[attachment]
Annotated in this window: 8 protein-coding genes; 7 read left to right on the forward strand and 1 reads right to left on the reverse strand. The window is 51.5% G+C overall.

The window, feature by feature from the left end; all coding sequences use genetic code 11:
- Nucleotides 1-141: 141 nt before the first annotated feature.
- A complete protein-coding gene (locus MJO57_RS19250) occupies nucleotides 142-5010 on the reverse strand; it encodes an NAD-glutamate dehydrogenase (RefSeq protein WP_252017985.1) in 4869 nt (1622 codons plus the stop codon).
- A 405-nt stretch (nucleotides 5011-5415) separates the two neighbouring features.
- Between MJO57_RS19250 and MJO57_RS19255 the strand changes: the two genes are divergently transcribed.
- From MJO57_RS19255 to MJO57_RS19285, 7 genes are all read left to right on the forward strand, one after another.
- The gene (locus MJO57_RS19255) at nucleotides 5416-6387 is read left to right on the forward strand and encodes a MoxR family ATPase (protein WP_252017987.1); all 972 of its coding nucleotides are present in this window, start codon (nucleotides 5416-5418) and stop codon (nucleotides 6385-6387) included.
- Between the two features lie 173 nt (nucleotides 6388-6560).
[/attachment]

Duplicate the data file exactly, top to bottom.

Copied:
Annotated in this window: 8 protein-coding genes; 7 read left to right on the forward strand and 1 reads right to left on the reverse strand. The window is 51.5% G+C overall.

The window, feature by feature from the left end; all coding sequences use genetic code 11:
- Nucleotides 1-141: 141 nt before the first annotated feature.
- A complete protein-coding gene (locus MJO57_RS19250) occupies nucleotides 142-5010 on the reverse strand; it encodes an NAD-glutamate dehydrogenase (RefSeq protein WP_252017985.1) in 4869 nt (1622 codons plus the stop codon).
- A 405-nt stretch (nucleotides 5011-5415) separates the two neighbouring features.
- Between MJO57_RS19250 and MJO57_RS19255 the strand changes: the two genes are divergently transcribed.
- From MJO57_RS19255 to MJO57_RS19285, 7 genes are all read left to right on the forward strand, one after another.
- The gene (locus MJO57_RS19255) at nucleotides 5416-6387 is read left to right on the forward strand and encodes a MoxR family ATPase (protein WP_252017987.1); all 972 of its coding nucleotides are present in this window, start codon (nucleotides 5416-5418) and stop codon (nucleotides 6385-6387) included.
- Between the two features lie 173 nt (nucleotides 6388-6560).